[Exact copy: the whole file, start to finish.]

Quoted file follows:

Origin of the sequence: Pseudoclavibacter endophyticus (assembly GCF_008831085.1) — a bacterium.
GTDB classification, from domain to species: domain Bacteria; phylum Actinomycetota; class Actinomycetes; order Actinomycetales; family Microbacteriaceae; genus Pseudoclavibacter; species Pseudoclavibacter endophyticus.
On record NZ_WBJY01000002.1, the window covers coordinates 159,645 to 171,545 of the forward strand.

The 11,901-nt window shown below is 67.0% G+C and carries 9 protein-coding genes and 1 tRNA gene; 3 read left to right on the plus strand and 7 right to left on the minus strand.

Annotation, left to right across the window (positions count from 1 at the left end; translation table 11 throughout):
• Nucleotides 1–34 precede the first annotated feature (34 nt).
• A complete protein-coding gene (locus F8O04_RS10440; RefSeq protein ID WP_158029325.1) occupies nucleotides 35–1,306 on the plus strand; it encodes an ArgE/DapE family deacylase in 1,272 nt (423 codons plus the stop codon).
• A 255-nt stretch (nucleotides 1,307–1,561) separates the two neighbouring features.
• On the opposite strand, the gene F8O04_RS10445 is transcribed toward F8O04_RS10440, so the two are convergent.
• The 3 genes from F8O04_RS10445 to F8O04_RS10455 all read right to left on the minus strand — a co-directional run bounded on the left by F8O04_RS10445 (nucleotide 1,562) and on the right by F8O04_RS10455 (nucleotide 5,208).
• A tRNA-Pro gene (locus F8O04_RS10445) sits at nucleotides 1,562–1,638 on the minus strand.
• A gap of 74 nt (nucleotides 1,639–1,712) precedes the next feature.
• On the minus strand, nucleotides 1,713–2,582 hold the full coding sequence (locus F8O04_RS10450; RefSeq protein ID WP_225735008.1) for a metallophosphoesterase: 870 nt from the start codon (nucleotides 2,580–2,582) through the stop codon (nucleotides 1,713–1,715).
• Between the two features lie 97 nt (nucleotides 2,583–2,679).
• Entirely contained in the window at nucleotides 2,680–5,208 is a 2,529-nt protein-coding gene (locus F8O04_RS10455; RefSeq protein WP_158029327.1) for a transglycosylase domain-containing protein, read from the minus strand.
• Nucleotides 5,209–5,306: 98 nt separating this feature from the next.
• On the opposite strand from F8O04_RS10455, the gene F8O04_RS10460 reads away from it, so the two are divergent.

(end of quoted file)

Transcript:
Origin of the sequence: Pseudoclavibacter endophyticus (assembly GCF_008831085.1) — a bacterium.
GTDB classification, from domain to species: domain Bacteria; phylum Actinomycetota; class Actinomycetes; order Actinomycetales; family Microbacteriaceae; genus Pseudoclavibacter; species Pseudoclavibacter endophyticus.
On record NZ_WBJY01000002.1, the window covers coordinates 159,645 to 171,545 of the forward strand.

The 11,901-nt window shown below is 67.0% G+C and carries 9 protein-coding genes and 1 tRNA gene; 3 read left to right on the plus strand and 7 right to left on the minus strand.

Annotation, left to right across the window (positions count from 1 at the left end; translation table 11 throughout):
• Nucleotides 1–34 precede the first annotated feature (34 nt).
• A complete protein-coding gene (locus F8O04_RS10440; RefSeq protein ID WP_158029325.1) occupies nucleotides 35–1,306 on the plus strand; it encodes an ArgE/DapE family deacylase in 1,272 nt (423 codons plus the stop codon).
• A 255-nt stretch (nucleotides 1,307–1,561) separates the two neighbouring features.
• On the opposite strand, the gene F8O04_RS10445 is transcribed toward F8O04_RS10440, so the two are convergent.
• The 3 genes from F8O04_RS10445 to F8O04_RS10455 all read right to left on the minus strand — a co-directional run bounded on the left by F8O04_RS10445 (nucleotide 1,562) and on the right by F8O04_RS10455 (nucleotide 5,208).
• A tRNA-Pro gene (locus F8O04_RS10445) sits at nucleotides 1,562–1,638 on the minus strand.
• A gap of 74 nt (nucleotides 1,639–1,712) precedes the next feature.
• On the minus strand, nucleotides 1,713–2,582 hold the full coding sequence (locus F8O04_RS10450; RefSeq protein ID WP_225735008.1) for a metallophosphoesterase: 870 nt from the start codon (nucleotides 2,580–2,582) through the stop codon (nucleotides 1,713–1,715).
• Between the two features lie 97 nt (nucleotides 2,583–2,679).
• Entirely contained in the window at nucleotides 2,680–5,208 is a 2,529-nt protein-coding gene (locus F8O04_RS10455; RefSeq protein WP_158029327.1) for a transglycosylase domain-containing protein, read from the minus strand.
• Nucleotides 5,209–5,306: 98 nt separating this feature from the next.
• On the opposite strand from F8O04_RS10455, the gene F8O04_RS10460 reads away from it, so the two are divergent.